The home that Krystle Clark and Martin Mundzik purchased in Arverne is more than just a home, it’s been a financial lifeline for the Queens couple. 

They rent out the second floor of their home on Airbnb and other short-term rental platforms.

“Right when the shutdown happened is right about when things would start to boom,” said Krystle Clark. “Like all through the summer we’re usually booked solid and we usually make more than our mortgage in the summer.”

The Rockaways couple estimates they made $26,000 in bookings last year, enough to help pay their mortgage. 

Now they cannot rent the house at all because of the coronavirus. 

Not many people are traveling and even fewer want to stay in a stranger’s home.

“We have a few July bookings that haven’t cancelled on us just yet. The only bookings we have left are from Germany,” said Martin Mundzik.

Briyah Paley, who hosts Airbnb guests in her home near LaGuardia Airport, relies on last minute reservations.

As an actor, she uses the income to pay for everyday expenses, including food.

“I was booked about 80 percent of the time. So I was charging about 50 bucks a night so that was really covering my expenses. So it’s a big impact for me,” said Paley.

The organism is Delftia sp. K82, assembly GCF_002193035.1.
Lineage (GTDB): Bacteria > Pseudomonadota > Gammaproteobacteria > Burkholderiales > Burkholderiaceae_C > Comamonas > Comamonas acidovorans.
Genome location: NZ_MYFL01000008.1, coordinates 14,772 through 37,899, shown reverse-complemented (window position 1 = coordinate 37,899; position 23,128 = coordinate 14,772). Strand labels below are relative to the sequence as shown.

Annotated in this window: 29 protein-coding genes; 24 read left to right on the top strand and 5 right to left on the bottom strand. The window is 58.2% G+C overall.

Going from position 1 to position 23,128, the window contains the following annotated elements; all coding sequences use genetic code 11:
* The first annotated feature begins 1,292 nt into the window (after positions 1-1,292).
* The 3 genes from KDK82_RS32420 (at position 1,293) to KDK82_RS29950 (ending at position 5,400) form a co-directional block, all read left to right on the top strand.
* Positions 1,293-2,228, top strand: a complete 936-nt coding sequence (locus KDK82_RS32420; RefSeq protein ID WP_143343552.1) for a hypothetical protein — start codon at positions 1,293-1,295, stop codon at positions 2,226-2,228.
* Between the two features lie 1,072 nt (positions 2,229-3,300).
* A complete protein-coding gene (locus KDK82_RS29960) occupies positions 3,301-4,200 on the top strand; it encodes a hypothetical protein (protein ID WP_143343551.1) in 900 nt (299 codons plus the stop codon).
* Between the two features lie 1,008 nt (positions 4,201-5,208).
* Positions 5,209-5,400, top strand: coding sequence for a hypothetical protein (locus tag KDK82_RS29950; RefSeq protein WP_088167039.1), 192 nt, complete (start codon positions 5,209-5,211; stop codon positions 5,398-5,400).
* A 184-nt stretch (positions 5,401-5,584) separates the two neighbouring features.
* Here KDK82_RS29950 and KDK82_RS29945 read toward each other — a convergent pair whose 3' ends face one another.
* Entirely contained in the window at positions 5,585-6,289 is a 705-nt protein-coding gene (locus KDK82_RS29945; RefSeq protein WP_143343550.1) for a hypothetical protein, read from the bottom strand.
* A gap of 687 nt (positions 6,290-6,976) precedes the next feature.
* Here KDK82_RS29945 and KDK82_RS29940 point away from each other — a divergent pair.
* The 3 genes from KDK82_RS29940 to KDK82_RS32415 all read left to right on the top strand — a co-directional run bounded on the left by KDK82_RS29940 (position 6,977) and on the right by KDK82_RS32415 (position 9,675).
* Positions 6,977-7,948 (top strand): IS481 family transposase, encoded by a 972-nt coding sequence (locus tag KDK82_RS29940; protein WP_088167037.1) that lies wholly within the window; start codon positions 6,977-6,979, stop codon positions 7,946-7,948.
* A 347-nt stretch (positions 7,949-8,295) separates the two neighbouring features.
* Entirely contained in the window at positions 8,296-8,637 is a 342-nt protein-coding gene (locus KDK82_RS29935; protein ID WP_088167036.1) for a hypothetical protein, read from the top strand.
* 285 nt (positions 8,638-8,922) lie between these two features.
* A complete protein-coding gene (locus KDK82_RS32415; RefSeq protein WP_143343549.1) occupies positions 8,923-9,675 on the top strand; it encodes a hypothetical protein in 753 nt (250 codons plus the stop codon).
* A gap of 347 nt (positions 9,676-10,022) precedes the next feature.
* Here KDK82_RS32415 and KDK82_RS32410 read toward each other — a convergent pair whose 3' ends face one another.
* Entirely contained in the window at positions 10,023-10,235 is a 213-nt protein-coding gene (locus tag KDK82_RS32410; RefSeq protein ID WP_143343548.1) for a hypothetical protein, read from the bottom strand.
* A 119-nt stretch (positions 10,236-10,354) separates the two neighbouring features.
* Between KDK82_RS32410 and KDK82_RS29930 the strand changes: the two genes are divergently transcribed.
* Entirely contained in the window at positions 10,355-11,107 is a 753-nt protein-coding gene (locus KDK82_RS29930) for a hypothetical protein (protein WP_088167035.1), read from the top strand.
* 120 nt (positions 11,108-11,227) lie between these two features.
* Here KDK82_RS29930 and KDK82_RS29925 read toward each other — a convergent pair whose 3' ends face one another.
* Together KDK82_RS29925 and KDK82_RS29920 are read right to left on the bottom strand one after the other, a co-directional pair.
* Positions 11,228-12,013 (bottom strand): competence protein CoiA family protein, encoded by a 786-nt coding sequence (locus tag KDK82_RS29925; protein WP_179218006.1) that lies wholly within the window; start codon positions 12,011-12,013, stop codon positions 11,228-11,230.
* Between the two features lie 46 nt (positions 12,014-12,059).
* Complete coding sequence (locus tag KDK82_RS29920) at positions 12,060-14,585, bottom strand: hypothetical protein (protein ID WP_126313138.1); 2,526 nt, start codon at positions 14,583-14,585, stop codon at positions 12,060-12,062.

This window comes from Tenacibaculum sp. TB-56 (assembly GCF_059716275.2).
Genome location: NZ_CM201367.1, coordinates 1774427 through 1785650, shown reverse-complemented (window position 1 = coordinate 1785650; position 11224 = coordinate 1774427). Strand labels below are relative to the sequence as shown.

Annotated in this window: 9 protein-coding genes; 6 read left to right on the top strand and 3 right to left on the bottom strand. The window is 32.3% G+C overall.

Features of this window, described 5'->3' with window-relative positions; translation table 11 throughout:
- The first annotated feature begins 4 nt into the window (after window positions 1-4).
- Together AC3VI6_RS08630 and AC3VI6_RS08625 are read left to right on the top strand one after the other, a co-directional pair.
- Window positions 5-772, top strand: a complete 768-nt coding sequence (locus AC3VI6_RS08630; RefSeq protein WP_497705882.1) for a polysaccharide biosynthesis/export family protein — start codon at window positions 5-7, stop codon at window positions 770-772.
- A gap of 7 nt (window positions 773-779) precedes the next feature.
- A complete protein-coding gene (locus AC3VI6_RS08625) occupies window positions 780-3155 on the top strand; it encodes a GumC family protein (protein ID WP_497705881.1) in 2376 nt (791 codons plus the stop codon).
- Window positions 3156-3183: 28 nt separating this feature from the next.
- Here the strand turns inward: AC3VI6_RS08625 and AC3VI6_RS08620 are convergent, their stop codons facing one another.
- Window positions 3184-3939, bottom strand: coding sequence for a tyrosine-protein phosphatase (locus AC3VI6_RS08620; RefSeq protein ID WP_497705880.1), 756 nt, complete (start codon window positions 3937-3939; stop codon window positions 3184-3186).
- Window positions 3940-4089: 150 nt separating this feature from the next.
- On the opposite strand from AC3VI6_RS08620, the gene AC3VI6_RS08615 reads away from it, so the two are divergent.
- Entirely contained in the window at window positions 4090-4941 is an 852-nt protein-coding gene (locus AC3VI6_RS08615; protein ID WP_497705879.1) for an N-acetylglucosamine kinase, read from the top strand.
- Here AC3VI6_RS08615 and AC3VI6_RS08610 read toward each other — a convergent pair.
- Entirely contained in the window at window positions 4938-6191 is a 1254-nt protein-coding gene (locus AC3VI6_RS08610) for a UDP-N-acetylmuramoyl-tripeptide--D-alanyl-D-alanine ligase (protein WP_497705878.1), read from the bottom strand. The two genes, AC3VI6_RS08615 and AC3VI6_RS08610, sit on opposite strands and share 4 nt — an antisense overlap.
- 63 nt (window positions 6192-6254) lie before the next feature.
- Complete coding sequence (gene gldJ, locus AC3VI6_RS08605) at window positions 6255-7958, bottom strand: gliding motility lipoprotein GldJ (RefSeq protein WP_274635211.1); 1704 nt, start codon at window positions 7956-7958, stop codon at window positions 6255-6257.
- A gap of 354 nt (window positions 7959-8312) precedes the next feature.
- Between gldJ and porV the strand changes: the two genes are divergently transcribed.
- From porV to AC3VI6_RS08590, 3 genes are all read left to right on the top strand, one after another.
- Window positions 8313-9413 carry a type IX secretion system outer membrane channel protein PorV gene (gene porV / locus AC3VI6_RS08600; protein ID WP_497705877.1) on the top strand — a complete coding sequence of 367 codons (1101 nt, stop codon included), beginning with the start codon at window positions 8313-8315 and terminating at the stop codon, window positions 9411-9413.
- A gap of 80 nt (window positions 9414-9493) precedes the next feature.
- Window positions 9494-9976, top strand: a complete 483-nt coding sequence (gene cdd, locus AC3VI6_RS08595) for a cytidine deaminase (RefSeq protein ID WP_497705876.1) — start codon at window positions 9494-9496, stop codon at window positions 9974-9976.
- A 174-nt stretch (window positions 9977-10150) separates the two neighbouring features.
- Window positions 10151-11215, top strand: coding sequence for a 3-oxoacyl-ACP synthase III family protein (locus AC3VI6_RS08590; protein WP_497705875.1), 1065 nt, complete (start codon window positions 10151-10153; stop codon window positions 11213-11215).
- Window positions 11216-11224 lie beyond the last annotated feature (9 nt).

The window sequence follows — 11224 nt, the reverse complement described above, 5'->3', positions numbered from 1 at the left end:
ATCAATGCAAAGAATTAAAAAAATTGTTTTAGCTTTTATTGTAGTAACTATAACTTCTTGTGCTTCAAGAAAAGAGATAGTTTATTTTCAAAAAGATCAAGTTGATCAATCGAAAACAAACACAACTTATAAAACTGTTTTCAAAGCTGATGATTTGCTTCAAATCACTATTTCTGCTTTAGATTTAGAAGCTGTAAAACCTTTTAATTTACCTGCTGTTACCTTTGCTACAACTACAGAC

A 2015 study for Airbnb claimed the company generated $1.15 billion in economic activity in the city a year and supported more than 10,000 jobs.

The company could not provide an updated analysis.

The pandemic has put a big dent in Airbnb’s own financial health, requiring the company to borrow $2 billion.

Hoping to stanch the bleeding, Airbnb is trying to make customers feel more at ease.

For example, they’ve tightened the rules for cleaning properties after every rental.

Matthew Lerner, who has a company which manages Airbnb properties for clients, told NY1 that COVID-19 likely wont be the end of Airbnb.

He does, however, believe it will change the way people travel in the future.

“People are becoming a lot more interested in domestic travel. The whole experience of going to a far away place, airplanes and airports are a little scarier now,” said Lerner, the founder of Makomi.

Clark and Mundzik can only hope that trend leads to more bookings for their house.

With unemployment benefits and savings, they think they can get by for a few more months. 

After that, they are not sure what the future holds.